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Author Notes:

Correspondence and requests for materials should be addressed to A.N.L. (email: alicia.lyle@emory.edu)

C.M.C. and H.A. contributed equally to this study.

C.M.C. conducted cell culture studies, flow cytometry, senescence staining, and proliferation and differentiation studies, as well as data analysis and manuscript preparation.

H.A. contributed to flow cytometry, CFU assay, senescence analysis, data analysis and manuscript preparation.

H.F.S. conducted cell culture studies, differentiation and proliferation studies, and performed data analysis.

G.J. conducted histology and cell staining for encapsulated MSCs.

S.S. assisted with the multiplex cytokine analysis.

L.B.W. conducted the multiplexed analysis of cytokines and phospho-proteins.

A.N.L., W.R.T., and N.J.W. supervised this research.

A.N.L. designed and contributed to all aspects of study.

All authors reviewed the manuscript.

We thank Dr. Jacques Galipeau (Department of Hematology and Medical Oncology, Emory University) and Dr. Alexandra Peister (Department of Biology, Morehouse College) for their helpful discussion and insights.

We also thank the Emory University School of Medicine Core Facilities including the Microscopy in Medicine Core, supported by NIH PPG # 5P01HL095070, and the Core Facility for Flow Cytometry.

The authors declare that they have no competing interests.

Publisher's note: Springer Nature remains neutral with regard to jurisdictional claims in published maps and institutional affiliations.

Subjects:

Research Funding:

This work was supported by a K99/R00 grant awarded to Alicia N. Lyle from the National Heart, Lung and Blood Institute (K99/R00 HL119567) and startup funds from the Woodruff School of Mechanical Engineering at the Georgia Institute of Technology to Levi B. Wood.

Keywords:

  • Science & Technology
  • Multidisciplinary Sciences
  • Science & Technology - Other Topics
  • MOUSE BONE-MARROW
  • STROMAL CELLS
  • MYOCARDIAL-INFARCTION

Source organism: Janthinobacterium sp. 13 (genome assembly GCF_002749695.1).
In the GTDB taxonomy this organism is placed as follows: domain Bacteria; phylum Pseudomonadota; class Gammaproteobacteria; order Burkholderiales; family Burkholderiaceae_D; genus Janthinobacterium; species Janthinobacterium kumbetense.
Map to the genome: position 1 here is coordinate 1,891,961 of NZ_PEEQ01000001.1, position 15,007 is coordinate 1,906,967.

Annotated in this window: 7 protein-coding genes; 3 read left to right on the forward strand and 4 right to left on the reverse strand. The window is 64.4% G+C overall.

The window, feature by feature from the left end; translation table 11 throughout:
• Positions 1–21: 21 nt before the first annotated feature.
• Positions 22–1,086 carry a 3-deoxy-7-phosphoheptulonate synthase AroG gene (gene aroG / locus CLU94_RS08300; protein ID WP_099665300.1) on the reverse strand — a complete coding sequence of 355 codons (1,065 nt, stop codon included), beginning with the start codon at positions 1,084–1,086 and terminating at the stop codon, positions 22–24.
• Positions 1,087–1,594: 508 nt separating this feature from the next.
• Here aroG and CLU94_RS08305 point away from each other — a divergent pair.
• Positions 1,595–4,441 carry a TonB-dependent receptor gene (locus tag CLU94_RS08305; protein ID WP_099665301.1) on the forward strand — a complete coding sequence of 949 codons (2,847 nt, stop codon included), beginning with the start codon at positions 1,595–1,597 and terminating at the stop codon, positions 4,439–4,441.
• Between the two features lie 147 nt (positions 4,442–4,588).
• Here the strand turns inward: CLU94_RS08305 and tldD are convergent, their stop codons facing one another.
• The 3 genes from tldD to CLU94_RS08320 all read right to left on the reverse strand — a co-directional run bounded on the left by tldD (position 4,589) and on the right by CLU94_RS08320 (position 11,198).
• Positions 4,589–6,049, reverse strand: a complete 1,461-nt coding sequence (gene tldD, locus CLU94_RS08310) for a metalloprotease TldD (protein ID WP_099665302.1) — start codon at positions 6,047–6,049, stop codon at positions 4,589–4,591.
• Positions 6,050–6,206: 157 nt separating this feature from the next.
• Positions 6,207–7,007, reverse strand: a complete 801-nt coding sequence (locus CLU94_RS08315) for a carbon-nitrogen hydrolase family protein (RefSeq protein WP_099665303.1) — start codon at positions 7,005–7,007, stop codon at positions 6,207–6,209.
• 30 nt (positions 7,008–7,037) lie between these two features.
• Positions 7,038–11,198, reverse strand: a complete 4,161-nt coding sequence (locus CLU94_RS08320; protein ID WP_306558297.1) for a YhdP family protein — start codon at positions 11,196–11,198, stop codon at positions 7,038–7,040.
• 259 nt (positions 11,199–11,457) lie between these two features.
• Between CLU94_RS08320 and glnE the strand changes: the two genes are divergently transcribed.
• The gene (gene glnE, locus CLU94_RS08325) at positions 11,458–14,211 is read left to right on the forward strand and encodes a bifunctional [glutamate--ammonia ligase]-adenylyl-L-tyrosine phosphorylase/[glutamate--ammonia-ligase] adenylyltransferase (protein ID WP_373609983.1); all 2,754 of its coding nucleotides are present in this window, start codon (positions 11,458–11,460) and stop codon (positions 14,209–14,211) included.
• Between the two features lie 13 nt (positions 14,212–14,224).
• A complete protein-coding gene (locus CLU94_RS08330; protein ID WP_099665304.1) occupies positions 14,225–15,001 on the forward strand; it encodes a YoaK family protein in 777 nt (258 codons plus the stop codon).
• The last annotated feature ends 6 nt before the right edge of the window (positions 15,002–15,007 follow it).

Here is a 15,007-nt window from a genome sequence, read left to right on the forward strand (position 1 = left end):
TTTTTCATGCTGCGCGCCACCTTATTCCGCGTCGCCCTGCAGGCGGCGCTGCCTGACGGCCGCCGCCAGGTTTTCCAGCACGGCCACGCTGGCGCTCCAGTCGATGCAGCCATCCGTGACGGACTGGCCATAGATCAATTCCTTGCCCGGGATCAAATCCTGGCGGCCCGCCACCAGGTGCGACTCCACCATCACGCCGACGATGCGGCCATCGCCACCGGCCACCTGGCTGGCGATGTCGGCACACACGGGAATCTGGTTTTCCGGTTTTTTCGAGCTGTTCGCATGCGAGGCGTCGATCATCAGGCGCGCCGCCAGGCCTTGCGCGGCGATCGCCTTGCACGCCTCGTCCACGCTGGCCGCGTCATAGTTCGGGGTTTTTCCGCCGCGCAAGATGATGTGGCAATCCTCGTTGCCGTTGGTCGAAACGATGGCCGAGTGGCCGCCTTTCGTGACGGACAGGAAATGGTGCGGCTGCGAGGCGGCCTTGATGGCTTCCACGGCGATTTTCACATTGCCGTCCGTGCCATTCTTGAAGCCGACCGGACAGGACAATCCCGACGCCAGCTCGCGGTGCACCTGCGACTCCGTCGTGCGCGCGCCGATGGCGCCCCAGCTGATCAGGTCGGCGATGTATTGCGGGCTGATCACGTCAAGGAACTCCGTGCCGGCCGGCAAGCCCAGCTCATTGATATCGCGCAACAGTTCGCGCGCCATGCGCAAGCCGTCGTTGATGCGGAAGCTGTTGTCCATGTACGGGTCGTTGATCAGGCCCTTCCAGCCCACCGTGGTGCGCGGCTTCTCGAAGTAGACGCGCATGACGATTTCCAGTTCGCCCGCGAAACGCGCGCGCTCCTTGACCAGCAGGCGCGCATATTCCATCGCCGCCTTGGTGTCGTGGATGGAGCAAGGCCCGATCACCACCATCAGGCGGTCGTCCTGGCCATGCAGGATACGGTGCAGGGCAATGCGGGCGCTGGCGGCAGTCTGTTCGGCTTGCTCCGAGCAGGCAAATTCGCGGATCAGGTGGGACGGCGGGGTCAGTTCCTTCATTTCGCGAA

• LIMB ISCHEMIA
  • INBRED MICE
  • GROWTH
  • DIFFERENTIATION
  • EXPRESSION
  • THERAPY
  • PROLIFERATION

A Novel Technique for Accelerated Culture of Murine Mesenchymal Stem Cells that Allows for Sustained Multipotency

Tools:

Journal Title:

Scientific Reports

Volume:

Volume 7, Number 1

Publisher:

, Pages 13334-13334

Type of Work:

Article | Final Publisher PDF

Abstract:

Bone marrow derived mesenchymal stem cells (MSCs) are regularly utilized for translational therapeutic strategies including cell therapy, tissue engineering, and regenerative medicine and are frequently used in preclinical mouse models for both mechanistic studies and screening of new cell based therapies. Current methods to culture murine MSCs (mMSCs) select for rapidly dividing colonies and require long-term expansion. These methods thus require months of culture to generate sufficient cell numbers for feasibility studies in a lab setting and the cell populations often have reduced proliferation and differentiation potential, or have become immortalized cells. Here we describe a simple and reproducible method to generate mMSCs by utilizing hypoxia and basic fibroblast growth factor supplementation. Cells produced using these conditions were generated 2.8 times faster than under traditional methods and the mMSCs showed decreased senescence and maintained their multipotency and differentiation potential until passage 11 and beyond. Our method for mMSC isolation and expansion will significantly improve the utility of this critical cell source in pre-clinical studies for the investigation of MSC mechanisms, therapies, and cell manufacturing strategies.

Copyright information:

© 2017 The Author(s).

This is an Open Access work distributed under the terms of the Creative Commons Attribution 4.0 International License (https://creativecommons.org/licenses/by/4.0/).
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